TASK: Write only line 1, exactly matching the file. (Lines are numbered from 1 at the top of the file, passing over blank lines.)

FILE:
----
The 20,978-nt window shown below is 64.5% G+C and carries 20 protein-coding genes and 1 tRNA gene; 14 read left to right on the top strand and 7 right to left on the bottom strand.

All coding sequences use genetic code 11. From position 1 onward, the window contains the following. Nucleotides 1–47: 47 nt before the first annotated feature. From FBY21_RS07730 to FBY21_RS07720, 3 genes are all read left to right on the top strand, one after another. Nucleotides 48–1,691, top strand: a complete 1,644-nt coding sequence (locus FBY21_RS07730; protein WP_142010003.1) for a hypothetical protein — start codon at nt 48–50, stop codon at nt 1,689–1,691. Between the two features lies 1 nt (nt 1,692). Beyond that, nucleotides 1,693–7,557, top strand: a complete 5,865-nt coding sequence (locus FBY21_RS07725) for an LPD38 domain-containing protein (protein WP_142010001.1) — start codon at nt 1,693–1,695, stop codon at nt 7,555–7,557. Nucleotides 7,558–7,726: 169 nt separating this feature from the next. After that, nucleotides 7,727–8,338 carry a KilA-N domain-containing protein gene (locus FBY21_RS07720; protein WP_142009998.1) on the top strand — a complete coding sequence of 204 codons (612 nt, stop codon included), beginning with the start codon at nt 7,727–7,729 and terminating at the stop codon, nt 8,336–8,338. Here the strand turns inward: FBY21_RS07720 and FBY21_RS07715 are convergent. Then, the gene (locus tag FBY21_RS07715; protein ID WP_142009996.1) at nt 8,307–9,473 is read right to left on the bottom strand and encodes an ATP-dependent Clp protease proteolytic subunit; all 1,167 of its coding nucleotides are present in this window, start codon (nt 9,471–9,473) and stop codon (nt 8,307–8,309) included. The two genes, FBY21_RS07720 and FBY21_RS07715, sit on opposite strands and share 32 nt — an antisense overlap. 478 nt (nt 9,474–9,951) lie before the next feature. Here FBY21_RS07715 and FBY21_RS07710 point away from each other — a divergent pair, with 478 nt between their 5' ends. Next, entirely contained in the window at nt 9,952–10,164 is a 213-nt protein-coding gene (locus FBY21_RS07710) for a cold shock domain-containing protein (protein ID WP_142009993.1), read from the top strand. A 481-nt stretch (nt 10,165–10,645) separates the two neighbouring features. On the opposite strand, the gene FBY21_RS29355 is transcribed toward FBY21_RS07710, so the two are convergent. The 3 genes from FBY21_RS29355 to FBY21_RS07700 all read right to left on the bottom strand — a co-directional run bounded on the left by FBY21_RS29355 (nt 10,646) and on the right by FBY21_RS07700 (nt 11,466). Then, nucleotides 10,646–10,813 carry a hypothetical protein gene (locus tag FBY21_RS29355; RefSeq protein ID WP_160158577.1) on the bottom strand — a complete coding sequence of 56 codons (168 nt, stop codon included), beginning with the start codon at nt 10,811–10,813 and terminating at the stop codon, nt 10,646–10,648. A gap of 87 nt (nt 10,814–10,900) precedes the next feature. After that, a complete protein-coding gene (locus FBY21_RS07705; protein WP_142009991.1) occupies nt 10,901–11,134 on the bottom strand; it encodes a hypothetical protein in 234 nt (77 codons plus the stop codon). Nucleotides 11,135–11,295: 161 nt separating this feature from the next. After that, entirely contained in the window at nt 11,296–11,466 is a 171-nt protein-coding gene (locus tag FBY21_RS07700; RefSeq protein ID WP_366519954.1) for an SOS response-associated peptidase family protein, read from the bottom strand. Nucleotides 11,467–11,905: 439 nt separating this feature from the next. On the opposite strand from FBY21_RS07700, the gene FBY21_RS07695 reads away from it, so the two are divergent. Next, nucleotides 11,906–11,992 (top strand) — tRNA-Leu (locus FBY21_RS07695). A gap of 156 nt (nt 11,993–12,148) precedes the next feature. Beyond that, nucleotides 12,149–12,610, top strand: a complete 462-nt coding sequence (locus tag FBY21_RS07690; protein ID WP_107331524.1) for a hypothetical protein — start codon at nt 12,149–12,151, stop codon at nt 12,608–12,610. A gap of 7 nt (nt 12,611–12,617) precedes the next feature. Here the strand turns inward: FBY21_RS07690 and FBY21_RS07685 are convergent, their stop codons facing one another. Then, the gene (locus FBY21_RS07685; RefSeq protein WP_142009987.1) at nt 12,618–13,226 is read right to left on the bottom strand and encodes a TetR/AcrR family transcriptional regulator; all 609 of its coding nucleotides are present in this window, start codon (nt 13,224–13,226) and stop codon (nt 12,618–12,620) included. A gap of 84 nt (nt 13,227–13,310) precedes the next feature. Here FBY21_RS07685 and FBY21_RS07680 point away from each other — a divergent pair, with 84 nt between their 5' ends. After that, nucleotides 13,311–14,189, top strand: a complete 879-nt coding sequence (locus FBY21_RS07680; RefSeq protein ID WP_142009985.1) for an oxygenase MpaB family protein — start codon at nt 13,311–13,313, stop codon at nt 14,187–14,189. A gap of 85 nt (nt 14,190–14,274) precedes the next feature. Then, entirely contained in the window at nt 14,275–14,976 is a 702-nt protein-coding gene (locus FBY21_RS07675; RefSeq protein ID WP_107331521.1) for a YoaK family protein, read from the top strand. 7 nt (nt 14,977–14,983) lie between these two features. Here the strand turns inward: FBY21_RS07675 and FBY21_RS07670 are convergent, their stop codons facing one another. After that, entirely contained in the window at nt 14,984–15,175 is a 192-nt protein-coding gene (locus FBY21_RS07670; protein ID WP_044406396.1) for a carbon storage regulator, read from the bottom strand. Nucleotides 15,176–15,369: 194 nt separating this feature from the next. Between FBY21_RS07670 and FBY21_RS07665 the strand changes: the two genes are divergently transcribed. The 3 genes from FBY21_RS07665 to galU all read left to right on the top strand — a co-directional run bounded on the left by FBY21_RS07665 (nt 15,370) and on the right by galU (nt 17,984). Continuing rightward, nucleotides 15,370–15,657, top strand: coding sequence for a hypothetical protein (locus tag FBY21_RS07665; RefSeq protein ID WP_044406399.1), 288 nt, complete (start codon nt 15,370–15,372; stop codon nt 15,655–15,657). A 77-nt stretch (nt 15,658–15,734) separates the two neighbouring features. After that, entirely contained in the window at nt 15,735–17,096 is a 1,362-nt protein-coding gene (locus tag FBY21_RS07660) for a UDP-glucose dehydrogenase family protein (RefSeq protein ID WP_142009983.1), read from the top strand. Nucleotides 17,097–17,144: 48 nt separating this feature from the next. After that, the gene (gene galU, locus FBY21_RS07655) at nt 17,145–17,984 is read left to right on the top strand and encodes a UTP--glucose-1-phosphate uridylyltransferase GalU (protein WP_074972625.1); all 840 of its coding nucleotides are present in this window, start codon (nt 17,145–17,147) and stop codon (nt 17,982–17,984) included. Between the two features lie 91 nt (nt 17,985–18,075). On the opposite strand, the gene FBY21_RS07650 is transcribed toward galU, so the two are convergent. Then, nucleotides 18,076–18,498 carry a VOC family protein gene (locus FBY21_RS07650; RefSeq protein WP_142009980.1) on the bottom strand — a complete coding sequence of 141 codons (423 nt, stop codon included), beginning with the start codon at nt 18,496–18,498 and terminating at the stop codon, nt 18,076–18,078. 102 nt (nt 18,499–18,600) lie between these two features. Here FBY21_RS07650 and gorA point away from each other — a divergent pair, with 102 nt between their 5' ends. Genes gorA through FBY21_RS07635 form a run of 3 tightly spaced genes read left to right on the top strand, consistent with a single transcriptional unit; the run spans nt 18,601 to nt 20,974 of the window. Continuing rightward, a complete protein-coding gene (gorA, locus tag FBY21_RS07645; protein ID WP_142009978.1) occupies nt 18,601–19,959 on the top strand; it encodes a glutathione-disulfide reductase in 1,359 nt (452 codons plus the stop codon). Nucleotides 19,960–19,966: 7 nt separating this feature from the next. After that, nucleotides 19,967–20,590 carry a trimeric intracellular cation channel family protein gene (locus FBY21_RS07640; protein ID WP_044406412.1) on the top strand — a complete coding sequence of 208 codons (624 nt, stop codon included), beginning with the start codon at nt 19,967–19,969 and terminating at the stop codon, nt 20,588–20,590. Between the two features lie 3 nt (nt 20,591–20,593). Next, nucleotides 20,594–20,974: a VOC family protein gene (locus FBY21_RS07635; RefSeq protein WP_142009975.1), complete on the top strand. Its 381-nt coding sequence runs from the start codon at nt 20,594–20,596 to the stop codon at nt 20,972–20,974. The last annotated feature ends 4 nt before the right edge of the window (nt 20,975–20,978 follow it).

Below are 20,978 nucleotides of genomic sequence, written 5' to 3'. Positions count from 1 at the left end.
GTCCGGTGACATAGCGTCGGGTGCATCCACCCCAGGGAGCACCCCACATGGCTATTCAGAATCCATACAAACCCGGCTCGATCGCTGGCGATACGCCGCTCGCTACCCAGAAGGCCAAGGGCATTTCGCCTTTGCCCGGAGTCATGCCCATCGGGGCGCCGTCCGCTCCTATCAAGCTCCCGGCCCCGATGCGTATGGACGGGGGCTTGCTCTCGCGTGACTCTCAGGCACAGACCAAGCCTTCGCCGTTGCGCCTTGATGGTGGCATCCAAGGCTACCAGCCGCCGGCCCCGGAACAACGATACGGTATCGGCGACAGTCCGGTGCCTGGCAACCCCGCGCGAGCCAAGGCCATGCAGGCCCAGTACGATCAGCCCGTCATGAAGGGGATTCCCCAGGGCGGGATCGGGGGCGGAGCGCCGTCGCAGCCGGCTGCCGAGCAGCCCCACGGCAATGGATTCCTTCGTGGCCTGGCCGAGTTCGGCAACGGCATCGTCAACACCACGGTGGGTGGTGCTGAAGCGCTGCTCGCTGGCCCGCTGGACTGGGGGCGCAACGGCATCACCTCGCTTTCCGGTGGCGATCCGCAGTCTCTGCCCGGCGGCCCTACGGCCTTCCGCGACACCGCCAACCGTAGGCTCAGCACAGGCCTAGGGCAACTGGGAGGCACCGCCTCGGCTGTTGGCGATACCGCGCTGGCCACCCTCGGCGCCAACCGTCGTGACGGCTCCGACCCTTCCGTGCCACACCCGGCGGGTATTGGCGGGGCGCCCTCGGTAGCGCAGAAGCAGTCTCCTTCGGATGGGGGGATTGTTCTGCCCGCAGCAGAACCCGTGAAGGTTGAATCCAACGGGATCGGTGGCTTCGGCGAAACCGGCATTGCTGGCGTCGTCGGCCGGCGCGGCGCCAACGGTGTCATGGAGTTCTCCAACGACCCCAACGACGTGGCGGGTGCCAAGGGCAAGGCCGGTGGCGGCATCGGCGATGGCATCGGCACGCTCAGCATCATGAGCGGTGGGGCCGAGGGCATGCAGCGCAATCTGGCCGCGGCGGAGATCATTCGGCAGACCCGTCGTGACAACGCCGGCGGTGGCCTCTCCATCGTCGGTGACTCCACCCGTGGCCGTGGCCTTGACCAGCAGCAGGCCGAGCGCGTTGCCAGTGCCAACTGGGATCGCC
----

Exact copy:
The 20,978-nt window shown below is 64.5% G+C and carries 20 protein-coding genes and 1 tRNA gene; 14 read left to right on the top strand and 7 right to left on the bottom strand.